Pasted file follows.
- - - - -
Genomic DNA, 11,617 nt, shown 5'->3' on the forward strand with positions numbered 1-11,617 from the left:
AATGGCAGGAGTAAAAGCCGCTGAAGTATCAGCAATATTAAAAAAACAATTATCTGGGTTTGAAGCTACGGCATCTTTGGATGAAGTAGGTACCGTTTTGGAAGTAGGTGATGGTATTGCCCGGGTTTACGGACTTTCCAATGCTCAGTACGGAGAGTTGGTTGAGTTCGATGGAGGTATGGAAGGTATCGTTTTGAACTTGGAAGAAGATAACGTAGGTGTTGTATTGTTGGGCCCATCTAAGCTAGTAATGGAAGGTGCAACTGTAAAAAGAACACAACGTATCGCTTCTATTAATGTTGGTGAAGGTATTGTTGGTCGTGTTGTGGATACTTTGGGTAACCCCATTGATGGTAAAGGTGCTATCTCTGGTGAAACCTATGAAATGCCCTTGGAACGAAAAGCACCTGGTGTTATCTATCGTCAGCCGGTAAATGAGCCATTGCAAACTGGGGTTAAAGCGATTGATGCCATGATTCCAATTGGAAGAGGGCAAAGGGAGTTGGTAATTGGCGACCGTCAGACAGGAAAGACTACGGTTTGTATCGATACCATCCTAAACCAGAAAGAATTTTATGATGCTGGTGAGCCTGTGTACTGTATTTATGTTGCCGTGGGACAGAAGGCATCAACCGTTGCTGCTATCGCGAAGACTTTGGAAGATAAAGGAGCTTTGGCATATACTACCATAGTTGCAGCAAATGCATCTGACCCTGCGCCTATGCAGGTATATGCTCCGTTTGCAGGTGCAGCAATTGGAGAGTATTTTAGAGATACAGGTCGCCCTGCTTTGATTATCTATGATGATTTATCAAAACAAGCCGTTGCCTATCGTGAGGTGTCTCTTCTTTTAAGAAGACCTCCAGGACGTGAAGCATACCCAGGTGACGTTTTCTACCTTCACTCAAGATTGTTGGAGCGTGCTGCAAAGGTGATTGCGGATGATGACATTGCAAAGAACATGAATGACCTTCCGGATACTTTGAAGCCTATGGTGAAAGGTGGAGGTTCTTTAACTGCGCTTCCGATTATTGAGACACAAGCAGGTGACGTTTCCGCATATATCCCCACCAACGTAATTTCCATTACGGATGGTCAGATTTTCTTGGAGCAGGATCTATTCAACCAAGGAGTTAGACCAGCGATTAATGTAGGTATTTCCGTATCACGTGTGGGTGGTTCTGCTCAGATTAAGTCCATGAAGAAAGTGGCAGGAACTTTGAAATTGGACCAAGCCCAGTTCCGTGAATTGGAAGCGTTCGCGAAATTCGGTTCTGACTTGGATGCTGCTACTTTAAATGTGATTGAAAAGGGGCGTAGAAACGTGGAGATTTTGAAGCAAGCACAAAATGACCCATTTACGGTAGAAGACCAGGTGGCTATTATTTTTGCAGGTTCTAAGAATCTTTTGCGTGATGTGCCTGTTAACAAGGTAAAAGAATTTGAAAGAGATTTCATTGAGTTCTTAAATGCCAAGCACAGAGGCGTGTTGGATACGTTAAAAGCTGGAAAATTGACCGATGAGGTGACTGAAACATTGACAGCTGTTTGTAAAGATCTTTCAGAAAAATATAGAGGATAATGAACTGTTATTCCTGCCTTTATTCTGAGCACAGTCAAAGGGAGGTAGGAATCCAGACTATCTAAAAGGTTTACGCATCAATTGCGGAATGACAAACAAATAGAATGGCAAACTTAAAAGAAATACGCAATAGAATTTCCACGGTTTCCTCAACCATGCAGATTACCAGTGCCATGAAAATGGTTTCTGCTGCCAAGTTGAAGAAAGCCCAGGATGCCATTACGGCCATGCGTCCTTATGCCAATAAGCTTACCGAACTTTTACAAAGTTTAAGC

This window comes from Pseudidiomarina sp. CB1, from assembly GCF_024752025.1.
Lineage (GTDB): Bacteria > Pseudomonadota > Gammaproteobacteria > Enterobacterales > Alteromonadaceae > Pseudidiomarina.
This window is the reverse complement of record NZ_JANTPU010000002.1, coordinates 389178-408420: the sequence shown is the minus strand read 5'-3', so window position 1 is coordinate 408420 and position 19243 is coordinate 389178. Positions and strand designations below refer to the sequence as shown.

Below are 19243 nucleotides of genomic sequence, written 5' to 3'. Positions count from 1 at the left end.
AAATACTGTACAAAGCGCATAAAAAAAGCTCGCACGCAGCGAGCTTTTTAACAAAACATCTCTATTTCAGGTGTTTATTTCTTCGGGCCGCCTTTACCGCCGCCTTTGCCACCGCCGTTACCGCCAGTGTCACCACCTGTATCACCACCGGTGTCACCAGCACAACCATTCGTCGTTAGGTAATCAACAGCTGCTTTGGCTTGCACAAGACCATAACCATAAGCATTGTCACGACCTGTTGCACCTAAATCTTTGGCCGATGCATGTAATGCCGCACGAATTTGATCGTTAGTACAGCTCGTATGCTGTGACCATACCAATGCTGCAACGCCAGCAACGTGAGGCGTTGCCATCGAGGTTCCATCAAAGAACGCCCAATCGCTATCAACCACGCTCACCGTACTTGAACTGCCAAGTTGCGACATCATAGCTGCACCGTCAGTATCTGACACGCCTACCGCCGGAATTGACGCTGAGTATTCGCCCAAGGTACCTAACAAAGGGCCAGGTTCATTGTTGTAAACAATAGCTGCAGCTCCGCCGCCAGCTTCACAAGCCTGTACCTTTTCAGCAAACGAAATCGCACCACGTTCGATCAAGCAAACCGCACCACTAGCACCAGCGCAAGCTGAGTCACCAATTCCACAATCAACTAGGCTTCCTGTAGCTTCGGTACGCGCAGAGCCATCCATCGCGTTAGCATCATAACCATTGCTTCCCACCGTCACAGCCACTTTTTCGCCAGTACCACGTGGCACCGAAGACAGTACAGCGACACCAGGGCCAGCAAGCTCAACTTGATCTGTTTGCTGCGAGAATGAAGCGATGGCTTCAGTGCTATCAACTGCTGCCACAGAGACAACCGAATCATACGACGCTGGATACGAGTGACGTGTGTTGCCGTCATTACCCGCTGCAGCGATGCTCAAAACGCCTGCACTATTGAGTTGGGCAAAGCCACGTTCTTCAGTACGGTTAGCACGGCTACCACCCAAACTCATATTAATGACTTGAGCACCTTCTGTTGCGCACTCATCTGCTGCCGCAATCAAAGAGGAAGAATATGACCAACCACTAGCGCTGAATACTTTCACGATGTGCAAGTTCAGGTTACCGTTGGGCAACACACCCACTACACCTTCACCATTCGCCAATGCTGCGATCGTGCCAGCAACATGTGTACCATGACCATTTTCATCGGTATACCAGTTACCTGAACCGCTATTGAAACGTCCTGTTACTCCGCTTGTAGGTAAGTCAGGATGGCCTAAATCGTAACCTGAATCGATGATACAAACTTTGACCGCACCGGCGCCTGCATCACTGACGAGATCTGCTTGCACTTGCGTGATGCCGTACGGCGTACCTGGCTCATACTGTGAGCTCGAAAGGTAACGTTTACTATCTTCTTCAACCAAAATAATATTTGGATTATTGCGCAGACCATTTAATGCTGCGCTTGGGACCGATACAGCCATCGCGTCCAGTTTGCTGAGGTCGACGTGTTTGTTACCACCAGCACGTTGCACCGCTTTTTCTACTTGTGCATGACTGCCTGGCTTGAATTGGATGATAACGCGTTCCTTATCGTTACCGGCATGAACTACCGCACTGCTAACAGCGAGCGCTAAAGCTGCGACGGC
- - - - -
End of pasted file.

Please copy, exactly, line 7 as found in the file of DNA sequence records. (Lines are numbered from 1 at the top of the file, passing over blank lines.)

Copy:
AAATACTGTACAAAGCGCATAAAAAAAGCTCGCACGCAGCGAGCTTTTTAACAAAACATCTCTATTTCAGGTGTTTATTTCTTCGGGCCGCCTTTACCGCCGCCTTTGCCACCGCCGTTACCGCCAGTGTCACCACCTGTATCACCACCGGTGTCACCAGCACAACCATTCGTCGTTAGGTAATCAACAGCTGCTTTGGCTTGCACAAGACCATAACCATAAGCATTGTCACGACCTGTTGCACCTAAATCTTTGGCCGATGCATGTAATGCCGCACGAATTTGATCGTTAGTACAGCTCGTATGCTGTGACCATACCAATGCTGCAACGCCAGCAACGTGAGGCGTTGCCATCGAGGTTCCATCAAAGAACGCCCAATCGCTATCAACCACGCTCACCGTACTTGAACTGCCAAGTTGCGACATCATAGCTGCACCGTCAGTATCTGACACGCCTACCGCCGGAATTGACGCTGAGTATTCGCCCAAGGTACCTAACAAAGGGCCAGGTTCATTGTTGTAAACAATAGCTGCAGCTCCGCCGCCAGCTTCACAAGCCTGTACCTTTTCAGCAAACGAAATCGCACCACGTTCGATCAAGCAAACCGCACCACTAGCACCAGCGCAAGCTGAGTCACCAATTCCACAATCAACTAGGCTTCCTGTAGCTTCGGTACGCGCAGAGCCATCCATCGCGTTAGCATCATAACCATTGCTTCCCACCGTCACAGCCACTTTTTCGCCAGTACCACGTGGCACCGAAGACAGTACAGCGACACCAGGGCCAGCAAGCTCAACTTGATCTGTTTGCTGCGAGAATGAAGCGATGGCTTCAGTGCTATCAACTGCTGCCACAGAGACAACCGAATCATACGACGCTGGATACGAGTGACGTGTGTTGCCGTCATTACCCGCTGCAGCGATGCTCAAAACGCCTGCACTATTGAGTTGGGCAAAGCCACGTTCTTCAGTACGGTTAGCACGGCTACCACCCAAACTCATATTAATGACTTGAGCACCTTCTGTTGCGCACTCATCTGCTGCCGCAATCAAAGAGGAAGAATATGACCAACCACTAGCGCTGAATACTTTCACGATGTGCAAGTTCAGGTTACCGTTGGGCAACACACCCACTACACCTTCACCATTCGCCAATGCTGCGATCGTGCCAGCAACATGTGTACCATGACCATTTTCATCGGTATACCAGTTACCTGAACCGCTATTGAAACGTCCTGTTACTCCGCTTGTAGGTAAGTCAGGATGGCCTAAATCGTAACCTGAATCGATGATACAAACTTTGACCGCACCGGCGCCTGCATCACTGACGAGATCTGCTTGCACTTGCGTGATGCCGTACGGCGTACCTGGCTCATACTGTGAGCTCGAAAGGTAACGTTTACTATCTTCTTCAACCAAAATAATATTTGGATTATTGCGCAGACCATTTAATGCTGCGCTTGGGACCGATACAGCCATCGCGTCCAGTTTGCTGAGGTCGACGTGTTTGTTACCACCAGCACGTTGCACCGCTTTTTCTACTTGTGCATGACTGCCTGGCTTGAATTGGATGATAACGCGTTCCTTATCGTTACCGGCATGAACTACCGCACTGCTAACAGCGAGCGCTAAAGCTGCGACGGC